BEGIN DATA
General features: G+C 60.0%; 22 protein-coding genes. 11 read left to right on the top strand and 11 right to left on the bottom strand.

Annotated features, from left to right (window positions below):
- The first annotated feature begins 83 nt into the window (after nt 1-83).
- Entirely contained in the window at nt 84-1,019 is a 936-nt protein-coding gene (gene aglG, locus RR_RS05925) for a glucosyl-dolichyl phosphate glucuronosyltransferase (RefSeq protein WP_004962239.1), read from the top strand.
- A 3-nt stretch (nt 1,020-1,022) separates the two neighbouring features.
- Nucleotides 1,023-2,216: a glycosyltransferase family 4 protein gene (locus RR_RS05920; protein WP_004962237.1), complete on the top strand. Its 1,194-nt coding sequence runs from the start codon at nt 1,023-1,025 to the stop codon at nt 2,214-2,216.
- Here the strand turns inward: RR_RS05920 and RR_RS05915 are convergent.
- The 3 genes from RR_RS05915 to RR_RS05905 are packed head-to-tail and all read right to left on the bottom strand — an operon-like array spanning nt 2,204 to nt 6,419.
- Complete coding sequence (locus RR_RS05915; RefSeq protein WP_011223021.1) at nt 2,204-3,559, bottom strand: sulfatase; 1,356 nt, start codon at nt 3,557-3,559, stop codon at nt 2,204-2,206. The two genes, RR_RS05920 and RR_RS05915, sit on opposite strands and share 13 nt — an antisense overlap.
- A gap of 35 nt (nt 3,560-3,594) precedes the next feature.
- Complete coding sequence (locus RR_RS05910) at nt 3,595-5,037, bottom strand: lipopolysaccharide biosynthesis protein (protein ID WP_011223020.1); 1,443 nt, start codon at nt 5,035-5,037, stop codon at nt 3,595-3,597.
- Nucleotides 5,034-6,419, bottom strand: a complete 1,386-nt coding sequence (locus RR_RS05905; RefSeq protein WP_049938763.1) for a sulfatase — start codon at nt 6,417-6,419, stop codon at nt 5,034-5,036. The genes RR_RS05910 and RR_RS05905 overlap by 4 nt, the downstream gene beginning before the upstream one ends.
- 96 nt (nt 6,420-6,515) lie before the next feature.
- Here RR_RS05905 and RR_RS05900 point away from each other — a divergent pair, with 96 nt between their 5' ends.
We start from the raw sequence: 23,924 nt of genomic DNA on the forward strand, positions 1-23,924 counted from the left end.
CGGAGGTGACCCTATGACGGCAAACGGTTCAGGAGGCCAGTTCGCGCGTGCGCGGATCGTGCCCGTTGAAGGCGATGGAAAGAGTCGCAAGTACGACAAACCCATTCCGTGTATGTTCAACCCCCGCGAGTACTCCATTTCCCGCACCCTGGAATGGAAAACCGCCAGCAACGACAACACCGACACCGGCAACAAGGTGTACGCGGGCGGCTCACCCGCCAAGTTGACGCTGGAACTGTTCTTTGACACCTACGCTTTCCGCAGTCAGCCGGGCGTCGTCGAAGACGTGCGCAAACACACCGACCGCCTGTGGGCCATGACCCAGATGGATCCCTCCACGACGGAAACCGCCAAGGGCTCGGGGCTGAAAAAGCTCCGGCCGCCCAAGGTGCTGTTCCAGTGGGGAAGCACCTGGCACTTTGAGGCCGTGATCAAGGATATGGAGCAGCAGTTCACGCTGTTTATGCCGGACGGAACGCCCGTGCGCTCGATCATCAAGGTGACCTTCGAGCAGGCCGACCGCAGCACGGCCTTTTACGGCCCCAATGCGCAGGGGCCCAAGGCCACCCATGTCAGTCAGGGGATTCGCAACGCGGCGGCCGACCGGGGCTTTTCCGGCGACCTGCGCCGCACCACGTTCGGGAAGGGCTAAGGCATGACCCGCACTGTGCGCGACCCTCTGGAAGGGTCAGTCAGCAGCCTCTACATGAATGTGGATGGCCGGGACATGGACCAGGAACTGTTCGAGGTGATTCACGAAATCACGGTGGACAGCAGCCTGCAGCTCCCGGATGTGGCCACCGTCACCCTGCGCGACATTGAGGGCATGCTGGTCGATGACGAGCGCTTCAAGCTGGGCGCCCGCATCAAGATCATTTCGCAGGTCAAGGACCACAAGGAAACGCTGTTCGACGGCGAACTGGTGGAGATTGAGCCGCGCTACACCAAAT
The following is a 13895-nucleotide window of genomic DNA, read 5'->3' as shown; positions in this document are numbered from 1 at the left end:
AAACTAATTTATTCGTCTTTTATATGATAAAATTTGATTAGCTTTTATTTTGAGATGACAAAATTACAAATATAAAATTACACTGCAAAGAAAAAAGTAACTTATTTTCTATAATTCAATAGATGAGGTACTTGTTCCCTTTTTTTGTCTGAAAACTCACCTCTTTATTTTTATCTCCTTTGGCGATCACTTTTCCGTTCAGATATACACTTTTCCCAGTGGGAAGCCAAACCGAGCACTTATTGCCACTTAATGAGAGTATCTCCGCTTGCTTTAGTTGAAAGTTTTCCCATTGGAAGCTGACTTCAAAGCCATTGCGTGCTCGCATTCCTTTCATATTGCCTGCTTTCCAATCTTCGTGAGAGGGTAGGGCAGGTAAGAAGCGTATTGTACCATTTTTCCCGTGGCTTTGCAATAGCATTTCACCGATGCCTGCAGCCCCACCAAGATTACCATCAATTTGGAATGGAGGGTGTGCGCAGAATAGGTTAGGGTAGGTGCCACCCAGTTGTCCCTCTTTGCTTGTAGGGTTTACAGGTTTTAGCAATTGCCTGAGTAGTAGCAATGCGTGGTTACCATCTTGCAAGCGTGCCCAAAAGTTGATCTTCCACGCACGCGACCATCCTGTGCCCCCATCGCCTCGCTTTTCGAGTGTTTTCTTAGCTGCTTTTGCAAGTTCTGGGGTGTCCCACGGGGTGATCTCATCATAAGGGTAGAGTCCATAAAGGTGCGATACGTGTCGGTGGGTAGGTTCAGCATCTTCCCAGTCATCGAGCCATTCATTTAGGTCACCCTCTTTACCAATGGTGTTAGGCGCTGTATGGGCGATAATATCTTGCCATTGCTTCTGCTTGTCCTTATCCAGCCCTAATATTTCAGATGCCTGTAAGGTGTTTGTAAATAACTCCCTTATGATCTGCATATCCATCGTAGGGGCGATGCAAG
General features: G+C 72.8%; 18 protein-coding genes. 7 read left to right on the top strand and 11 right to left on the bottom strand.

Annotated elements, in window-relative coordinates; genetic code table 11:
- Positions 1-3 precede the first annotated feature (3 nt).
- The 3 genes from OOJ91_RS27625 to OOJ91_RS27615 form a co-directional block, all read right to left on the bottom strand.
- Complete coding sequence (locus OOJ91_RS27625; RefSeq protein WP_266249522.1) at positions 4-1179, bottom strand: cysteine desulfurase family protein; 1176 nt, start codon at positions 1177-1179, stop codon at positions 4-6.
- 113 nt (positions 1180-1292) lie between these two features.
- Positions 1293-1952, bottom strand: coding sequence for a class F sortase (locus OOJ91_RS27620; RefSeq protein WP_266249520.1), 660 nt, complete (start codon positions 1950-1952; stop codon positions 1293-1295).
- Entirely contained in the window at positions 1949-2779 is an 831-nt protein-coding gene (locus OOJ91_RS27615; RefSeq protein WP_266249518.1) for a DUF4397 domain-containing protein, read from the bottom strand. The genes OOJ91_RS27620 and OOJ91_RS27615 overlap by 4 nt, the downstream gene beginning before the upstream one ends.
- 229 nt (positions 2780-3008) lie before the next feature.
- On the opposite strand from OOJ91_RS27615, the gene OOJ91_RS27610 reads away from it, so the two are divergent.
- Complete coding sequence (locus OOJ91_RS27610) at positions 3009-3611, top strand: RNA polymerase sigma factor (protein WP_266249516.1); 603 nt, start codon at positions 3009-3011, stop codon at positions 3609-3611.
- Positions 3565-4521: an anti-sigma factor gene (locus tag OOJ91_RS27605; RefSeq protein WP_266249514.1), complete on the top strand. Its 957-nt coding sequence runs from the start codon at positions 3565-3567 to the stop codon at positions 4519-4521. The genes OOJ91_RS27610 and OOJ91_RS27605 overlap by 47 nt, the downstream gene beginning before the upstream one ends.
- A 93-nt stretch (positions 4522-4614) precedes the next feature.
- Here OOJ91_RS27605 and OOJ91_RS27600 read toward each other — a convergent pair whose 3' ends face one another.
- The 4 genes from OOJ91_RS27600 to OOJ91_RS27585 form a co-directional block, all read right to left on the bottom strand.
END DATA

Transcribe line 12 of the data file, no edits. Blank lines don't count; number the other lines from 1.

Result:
- Nucleotides 5,034-6,419, bottom strand: a complete 1,386-nt coding sequence (locus RR_RS05905; RefSeq protein WP_049938763.1) for a sulfatase — start codon at nt 6,417-6,419, stop codon at nt 5,034-5,036. The genes RR_RS05910 and RR_RS05905 overlap by 4 nt, the downstream gene beginning before the upstream one ends.